Art and culture

Tribute Following Death of ‘Gen V’ Star

Five months ago, I spoke with Chance Perdomo about the Season 1 finale of “The Boys” spinoff “Gen V,” and I could feel his excitement vibrating through the phone.

While any young star is likely to be thrilled to speak about their latest project, this interview felt palpably important to Chance, as it was the first time the 27-year-old British-American actor had been able to even promote Amazon’s “Gen V” due to his commitment to the SAG-AFTRA strike, which concluded one week after the finale aired.

Bursting with desire to get into the details about his superhero college character Andre Anderson, Perdomo paused at the start of our call to tell me he remembered the interviews I had done with him during his days starring as Ambrose Spellman in Netflix’s “Chilling Adventures of Sabrina“: “God bless, thank you, love. That was four or five years ago.”

That’s the kind of star Chance was — genuinely gracious for everything he had; everything I believe he had rightfully earned.

And as we ended our conversation 15 minutes later, I promised Chance that, as Variety‘s “Boys” superfan, I would give him many more opportunities to talk when “Gen V” came back sans strike: “Amen, I look forward to it. God bless you and I hope you had a beautiful day. It was lovely chatting with you. And I can’t wait for Season 2.”

Perdomo died Saturday as the result of a motorcycle accident, in which authorities say no one else was involved in. Immediately, Amazon Prime Video, “Gen V” studio Sony Pictures Television and the producers of “Gen V” released statements in remembrance of the star, noting their shock and pain over the sudden loss.

Voices across social media soon joined in mourning Perdomo, who, before he was well known to U.S. audiences, was nominated for a BAFTA for best actor in a leading role in 2018 for his performance in “Killed by My Debt.”

It’s surreal listening back to Chance’s voice now knowing he won’t ever have the opportunity to talk about “Gen V,” or any other project, ever again: his laugh about the insane, vulgar and gory scenes he adored shooting on the superhero show, his insightful comments on his character’s psyche and the messages about society that both “Gen V” and “The Boys” aim to convey, and his admiration for every cast, crew and creative member who worked alongside him.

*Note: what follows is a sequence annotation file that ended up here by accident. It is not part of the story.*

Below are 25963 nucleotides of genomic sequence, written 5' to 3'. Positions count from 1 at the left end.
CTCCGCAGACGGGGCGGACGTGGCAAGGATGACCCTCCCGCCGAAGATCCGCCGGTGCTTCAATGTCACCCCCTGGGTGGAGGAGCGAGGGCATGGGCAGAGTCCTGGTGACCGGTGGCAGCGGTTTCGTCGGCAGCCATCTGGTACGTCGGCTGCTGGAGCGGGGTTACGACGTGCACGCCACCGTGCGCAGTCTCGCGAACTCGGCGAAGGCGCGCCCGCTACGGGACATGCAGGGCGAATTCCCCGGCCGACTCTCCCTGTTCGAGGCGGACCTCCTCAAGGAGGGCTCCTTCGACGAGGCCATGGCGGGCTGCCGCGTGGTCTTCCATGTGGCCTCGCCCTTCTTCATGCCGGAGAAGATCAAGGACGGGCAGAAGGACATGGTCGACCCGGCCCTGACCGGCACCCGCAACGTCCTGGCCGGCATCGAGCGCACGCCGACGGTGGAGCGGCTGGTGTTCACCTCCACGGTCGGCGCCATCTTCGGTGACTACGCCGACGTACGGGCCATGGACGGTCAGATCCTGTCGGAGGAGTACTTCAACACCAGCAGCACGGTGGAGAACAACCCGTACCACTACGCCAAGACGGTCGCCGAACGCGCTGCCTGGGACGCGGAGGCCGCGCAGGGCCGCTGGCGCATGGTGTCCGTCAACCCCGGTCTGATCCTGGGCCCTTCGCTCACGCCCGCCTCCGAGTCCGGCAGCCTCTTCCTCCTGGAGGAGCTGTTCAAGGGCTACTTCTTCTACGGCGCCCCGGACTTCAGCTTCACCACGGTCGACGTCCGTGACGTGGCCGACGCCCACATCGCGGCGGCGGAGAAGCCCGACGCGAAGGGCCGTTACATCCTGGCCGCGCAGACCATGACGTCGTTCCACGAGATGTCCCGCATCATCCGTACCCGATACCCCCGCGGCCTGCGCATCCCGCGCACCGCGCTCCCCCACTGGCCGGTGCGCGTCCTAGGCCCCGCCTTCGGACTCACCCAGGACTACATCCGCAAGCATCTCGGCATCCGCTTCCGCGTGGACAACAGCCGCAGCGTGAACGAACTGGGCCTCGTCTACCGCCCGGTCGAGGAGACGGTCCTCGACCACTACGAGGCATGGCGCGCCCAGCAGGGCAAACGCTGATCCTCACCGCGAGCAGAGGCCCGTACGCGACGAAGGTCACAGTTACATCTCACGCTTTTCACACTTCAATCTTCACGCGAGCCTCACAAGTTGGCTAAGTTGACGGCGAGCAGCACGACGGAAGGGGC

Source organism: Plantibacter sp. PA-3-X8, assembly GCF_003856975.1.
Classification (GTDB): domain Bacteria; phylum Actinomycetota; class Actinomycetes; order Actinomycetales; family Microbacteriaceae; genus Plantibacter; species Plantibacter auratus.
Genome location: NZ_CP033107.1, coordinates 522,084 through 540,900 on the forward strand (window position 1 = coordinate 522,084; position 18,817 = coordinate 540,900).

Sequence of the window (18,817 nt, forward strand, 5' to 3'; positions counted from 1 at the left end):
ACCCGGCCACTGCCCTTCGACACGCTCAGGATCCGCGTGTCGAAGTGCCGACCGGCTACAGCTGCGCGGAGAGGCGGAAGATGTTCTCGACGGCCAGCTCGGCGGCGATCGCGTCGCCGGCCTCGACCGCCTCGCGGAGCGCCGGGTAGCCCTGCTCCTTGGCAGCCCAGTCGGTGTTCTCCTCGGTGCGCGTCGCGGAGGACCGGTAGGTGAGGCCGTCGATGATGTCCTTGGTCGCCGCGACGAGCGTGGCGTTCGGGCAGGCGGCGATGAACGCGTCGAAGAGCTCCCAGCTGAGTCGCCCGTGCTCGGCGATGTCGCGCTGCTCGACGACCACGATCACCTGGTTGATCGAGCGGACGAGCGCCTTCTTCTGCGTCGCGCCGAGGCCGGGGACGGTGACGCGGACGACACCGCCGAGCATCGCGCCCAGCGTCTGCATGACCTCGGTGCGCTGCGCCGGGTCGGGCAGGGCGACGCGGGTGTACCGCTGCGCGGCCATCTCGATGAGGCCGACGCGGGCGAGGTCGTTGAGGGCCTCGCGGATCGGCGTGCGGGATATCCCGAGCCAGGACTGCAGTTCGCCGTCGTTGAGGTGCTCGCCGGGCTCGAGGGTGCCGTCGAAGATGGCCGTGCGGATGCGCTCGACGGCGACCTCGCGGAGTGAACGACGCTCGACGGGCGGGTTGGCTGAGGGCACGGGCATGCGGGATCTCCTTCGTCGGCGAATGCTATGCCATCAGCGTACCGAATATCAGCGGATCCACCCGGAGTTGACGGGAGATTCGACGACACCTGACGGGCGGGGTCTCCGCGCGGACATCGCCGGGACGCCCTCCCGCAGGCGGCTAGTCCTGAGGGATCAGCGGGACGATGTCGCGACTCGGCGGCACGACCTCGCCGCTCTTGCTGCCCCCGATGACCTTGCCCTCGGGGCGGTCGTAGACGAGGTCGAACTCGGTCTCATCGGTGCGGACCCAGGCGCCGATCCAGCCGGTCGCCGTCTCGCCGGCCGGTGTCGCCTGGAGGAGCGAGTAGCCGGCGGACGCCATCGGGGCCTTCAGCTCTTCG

The fact he won’t be able to experience every amazing opportunity that was sure to be coming his way, based on his skill as an actor and his integrity as a human. To use language “The Boys” is sure to forgive me for, that fucking sucks.

I didn’t know Chance beyond these interviews that occurred during key moments in his career, mile markers that were meant to be just the start for him.

But in the brief intersection of life I had with him, I saw his light and his potential and his humor and his kindness and how much he deserved more than he will ever get. And I mourn that, just as I’m sure many fans do.

So I offer him this tribute, and a chance to get out some of his words I hadn’t had room to publish in that original story. Ideas about the future of his “Gen V” character, Andre, Chance was so excited to share as he celebrated the Season 2 renewal months after it had been picked up, again, because of his commitment to holding the line during the actors strike.

“I think Andre’s journey is one from weakness to strength,” Perdomo said. “There’s an adage that says, if you don’t stand for something, you’ll fall for anything. And I think he’s quite numb in his life and he’ll fall for anything.”

Perdomo continued: “Going into Season 2, I hope he tries to explore ways to be able to optimize the usage of his powers so that he can do the bare minimum for maximum effect, because there’s no world in which he can’t use his powers, but he has to find a way to be able to find a nice balance. And I think when we find them at the end, he’s invigorated, he knows more so what kind of hero he wants to be. He comes in to join the fight, despite knowing what that would do to him. So I think he’s got a very interesting hero’s journey to figure out, how best can I be a hero without killing myself? And then the question is, is he willing to go out and kill himself for the right cause?”

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